When journalist Tamara (Arterton) returns home to bucolic Ewedown, Dorset, having made good and having had a nose job, her arrival sets off a tsunami of gossip, lust and jealousy in admirers including local hunk Andy Cobb (Luke Evans), rock star Ben Sergeant (Cooper) and novelist Nicholas Hardiment (Allam).
There's a suitably chucklesome opening to this smart comic fable of follies — adapted by Moira Buffini from the Posy Simmonds graphic novel very loosely inspired by Thomas Hardy’s Far From The Madding Crowd. At a writers’ retreat in Hardy country a group of aspiring authors perch around house and garden penning projects in a multiplicity of genres. Each of them is neatly sketched in individual voiceovers of their paragraphs in progress.
From here there are multiple points of view in which none of the characters know what we know, apart from a keen Hardy scholar (unsung American actor Bill Camp, outstanding as the observer of events). All one can do is sit back and enjoy the foolishness unfolding and heading towards catastrophe.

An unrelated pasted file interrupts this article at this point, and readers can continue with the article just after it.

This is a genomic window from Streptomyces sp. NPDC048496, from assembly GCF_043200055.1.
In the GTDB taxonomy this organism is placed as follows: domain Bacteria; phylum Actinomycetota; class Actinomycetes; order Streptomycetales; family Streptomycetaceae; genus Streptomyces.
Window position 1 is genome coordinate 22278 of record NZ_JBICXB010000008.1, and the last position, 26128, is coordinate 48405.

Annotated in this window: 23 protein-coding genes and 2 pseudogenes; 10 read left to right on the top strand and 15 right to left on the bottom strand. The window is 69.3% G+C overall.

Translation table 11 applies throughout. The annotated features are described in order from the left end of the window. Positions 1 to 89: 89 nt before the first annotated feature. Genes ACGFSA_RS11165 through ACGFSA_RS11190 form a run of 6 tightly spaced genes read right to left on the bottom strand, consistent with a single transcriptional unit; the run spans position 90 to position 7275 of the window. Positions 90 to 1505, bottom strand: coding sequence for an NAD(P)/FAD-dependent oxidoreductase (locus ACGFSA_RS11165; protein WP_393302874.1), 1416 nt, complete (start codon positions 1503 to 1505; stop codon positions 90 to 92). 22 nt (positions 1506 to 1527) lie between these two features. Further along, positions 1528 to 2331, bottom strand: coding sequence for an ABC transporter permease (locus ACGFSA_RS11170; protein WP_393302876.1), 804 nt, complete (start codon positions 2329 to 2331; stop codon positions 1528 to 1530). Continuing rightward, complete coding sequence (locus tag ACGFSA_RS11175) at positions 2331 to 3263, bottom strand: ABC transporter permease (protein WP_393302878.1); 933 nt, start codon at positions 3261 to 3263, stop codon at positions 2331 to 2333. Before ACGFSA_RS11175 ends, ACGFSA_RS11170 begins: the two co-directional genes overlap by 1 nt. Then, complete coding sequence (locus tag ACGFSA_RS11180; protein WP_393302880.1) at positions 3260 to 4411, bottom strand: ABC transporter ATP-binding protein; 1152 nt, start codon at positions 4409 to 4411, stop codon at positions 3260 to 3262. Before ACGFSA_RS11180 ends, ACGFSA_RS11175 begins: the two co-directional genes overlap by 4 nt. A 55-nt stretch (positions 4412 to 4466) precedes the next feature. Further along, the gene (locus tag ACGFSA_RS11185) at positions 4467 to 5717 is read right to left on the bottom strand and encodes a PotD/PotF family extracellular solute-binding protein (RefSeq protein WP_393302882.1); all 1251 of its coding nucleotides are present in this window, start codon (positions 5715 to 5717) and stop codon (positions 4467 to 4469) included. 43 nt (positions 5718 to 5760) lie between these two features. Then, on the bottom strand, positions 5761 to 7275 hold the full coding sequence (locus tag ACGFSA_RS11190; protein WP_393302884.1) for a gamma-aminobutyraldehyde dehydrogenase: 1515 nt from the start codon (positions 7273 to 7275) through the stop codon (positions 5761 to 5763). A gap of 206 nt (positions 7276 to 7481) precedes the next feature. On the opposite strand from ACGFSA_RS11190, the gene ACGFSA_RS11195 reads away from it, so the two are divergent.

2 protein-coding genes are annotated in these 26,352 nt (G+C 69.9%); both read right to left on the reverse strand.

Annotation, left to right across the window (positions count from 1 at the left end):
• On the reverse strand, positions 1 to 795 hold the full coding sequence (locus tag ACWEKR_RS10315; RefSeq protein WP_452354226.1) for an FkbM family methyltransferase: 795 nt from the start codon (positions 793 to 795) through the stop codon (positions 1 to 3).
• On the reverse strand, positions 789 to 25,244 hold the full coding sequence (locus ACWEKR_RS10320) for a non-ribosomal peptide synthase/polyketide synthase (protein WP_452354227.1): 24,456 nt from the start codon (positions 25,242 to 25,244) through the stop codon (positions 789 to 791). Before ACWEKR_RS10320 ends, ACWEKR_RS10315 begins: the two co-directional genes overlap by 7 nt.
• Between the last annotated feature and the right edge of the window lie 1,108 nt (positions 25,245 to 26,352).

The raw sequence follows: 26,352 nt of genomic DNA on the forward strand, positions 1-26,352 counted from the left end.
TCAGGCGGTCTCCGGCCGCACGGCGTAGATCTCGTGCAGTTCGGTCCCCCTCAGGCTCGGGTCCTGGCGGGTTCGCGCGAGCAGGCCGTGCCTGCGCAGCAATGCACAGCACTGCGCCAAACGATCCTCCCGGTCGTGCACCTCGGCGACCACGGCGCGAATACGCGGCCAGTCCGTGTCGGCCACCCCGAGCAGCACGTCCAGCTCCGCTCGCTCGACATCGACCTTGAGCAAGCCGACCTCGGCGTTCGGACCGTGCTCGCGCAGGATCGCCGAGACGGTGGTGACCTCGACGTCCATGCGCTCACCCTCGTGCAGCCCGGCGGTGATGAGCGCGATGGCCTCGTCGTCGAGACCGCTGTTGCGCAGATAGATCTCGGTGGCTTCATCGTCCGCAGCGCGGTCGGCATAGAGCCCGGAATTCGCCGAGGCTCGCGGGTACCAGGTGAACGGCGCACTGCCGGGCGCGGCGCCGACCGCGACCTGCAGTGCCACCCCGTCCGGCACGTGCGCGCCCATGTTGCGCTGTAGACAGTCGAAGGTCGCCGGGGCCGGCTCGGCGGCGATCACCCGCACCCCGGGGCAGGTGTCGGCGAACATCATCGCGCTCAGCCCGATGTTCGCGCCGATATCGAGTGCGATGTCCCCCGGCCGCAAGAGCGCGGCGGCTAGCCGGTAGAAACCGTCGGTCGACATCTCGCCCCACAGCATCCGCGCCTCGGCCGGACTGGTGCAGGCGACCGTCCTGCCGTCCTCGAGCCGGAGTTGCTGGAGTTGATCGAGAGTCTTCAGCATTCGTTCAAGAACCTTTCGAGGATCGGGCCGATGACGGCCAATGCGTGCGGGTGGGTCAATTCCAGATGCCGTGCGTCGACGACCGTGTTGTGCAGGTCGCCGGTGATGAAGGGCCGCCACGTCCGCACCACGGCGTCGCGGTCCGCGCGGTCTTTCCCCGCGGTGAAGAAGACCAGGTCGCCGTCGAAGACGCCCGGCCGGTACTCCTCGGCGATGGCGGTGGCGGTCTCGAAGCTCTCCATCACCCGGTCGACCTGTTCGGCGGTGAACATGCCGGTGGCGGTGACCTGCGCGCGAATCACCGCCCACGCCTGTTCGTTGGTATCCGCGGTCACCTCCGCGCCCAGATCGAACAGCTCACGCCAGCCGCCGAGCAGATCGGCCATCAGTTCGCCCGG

Gorgeous, pouting Gemma Arterton’s Tamara is a columnist for The Independent (in which the film was defensively tagged an “Aga saga”, although only one character, Beth, Tamsin Greig’s long-suffering wife of Nicholas, sets foot in a country kitchen to do any cooking), but Miss Drewe doesn’t seem to do much work, so busy is she exercising her sexual confidence and emotional confusion. The muscular yokel who was her childhood sweetheart blew it in their youth so he’s out. Isn’t he? Roger Allam’s pompous crime writer in mid-life crisis doesn’t stand a chance. Does he? Still, he yearns and ogles away while Tamara’s “interview” with Dominic Cooper’s bad boy musician swiftly turns into a bonk-fest and improbably blissful co-habitation in the country, as long as Tam obligingly defers to the petulant popster’s monstrous ego.
This development brings to centre stage Ewedown’s two most bored teenagers, Jody and Casey (Jessica Barden and Charlotte Christie), whose mischief-making ascends to a new level of malevolence when celeb-obsessed Jody discovers her idol and fantasy future husband living under her nose and Tamara’s roof. Never mind hell having no fury like a woman scorned. It’s the 15 year-old stalkers one should be really worried about.
While not particularly noted for mirth, director Stephen Frears is more alert than many would have been to the inherent social comment and darker aspects of the goings-on. He lets the wicked turns and dialogue do their job without semaphoring, “This bit’s going to be funny.” It’s all the wittier, and at times downright touching, for not being done too tongue-in-cheek.
Think The Archers with a sprinkling of trendier folk and a lot more shagging. Very intelligently funny, with stellar performances.